Re: Older Girls Retention (long)
Lisa A. Varner (lavarner@JUNO.COM)
Sat, 17 Aug 1996 09:39:08 EDT
On Tue, 13 Aug 1996 11:21:06 -0700 Robin Hollis
> I'm looking for information, advice, tidbits..especially related to
>retention of older girls. In addition I am also Neighborhood Director
>(same as Service Unit Manager).
You, as a Neighborhood Director, can help your area greatly with older
girl retention. My feelings on keeping kids as teenagers is involvement,
I feel GS (especially in my area) needs to find more ways to ease up on
the leaders (so they will stay on long enough to have older girl troops)
by using the great talents they have spent years cultivating in our
teens. My daughter (a Cadette) had attended quite a few day camps as a
PAL (program assistant leader). She has noticed (big time) the
difference between a camp that uses the older girl input, and a camp that
leaders plan and have older girls implement. She and the other girls
were much more excited and enthusiastic about teaching what they helped
plan, which carried over to the younger girls. The younger girls love
learning off the teens (so did the newer leaders).
They like to feel useful. Having them help in the community, especially
if you can get them to some event in full uniform. This is where they
really feel like a group. To my daughter it was doing a flag ceremony
for the Hall of Fame Banquet for the Americans With Disabilities. She
had to borrow a uniform, and go with 2 other scouts, none of them knew
each other. But she felt so important doing this for these people who
they could see were so proud to have them there. Now she is so
interested in how things work at a higher level in scouts. (Before she
never realized there was a whole network of people working to pull off
events for scouts, they just kind of happened!)
Many times, an older girl can only participate in events her troop is
interested in. If there were more Service Unit (or Neighborhood)
activities they could truly explore what interests them whether their
troop was interested or not. Ideas for this are things like a flag corp,
event planning committees for older scouts, a group of girls that would
lead and present workshops with very basic scout skills (maybe even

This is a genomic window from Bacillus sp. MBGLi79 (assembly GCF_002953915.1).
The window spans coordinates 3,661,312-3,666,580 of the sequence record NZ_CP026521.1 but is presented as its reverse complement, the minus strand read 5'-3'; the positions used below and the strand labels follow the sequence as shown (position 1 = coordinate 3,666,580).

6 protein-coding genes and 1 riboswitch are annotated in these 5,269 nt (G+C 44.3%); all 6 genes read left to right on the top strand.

teaching newer leaders!), troop assistants. and I'm sure there are many
Having more Service Unit (or in your case Neighborhood) wide events for
the older girl. During the year the older girls spend a lot of time
doing service projects, and planning events for younger scouts. This
causes a lot of meetings which require them to really work. We have to
work extra hard to balance those meetings with yet more planning meetings
in order for them to have some fun times too. Some adventure things are
easy for a Service unit to put together, while very difficult for a
leader to provide all safety-wise personnel and have necessary training.
These events also get the girls familiar with other scouts their age,
other than their troop. New faces, new sharing, new adventures. Helps a
troop where the leader has gotten into a rut, and the girls are
frustrated. It also exposes the leaders to other troops their age, which
allows more idea sharing!
Teens even enjoy just an ordinary sleep-over, with a few activities.
They have a great primal urge just to spend hours on end talking to each
Not every event has to be action-packed beginning to end. They are happy
to socialize. Social games, singing, a craft with a history, and
exposure to something they may have never seen before can make for a very
One thing to remember as a leader of older girls is that you do not have
to be able to do the high adventure stuff the girls are interested in.
If it is out of your league of capabilities then find a way to provide
the adventure in a safe environment with someone who does know and can do
the adventure properly, and you can be there cheering them on.
At this age they like to experience things first hand. They don't want
to read about someone from another country, they want to meet them. They
don't want to put together a book of songs, they want to sing them, They
don't want to watch videos of how to train your dog, they want to train
one, or go to a training school and see how it is done 1st hand. They
don't want to study government, they want to visit the courts watch the
trials and mock with some of their own.
Think of every building in your community as an opportunity. The girls
want to learn about life and how things work. From visiting McDonald's
and the post office as young scouts to visiting a glass-blower, a t-shirt
or embroidery shop, an adult day care, a theater, or a museum. They want
to see behind the scenes not just the standard tour, they want to see
what it takes to do what the townspeople do, and they want to try it!
Never squelch an idea, that's the quickest way to loose the girls.
Instead give them safety-wise and a local phone book and have them see
what it will take to implement it. Sometimes they themselves will
discover an idea just isn't feasible, but if you told them, it would be
SHE won't let us do that, forever.
Hope this gives you a few ideas.
Lisa Varner <<LAVarner@juno com>>
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Haven't been there. Don't want to go. Don't need another t-shirt!!
Terry Howerton Sakima Group, Inc. SCOUTER Magazine Kansas City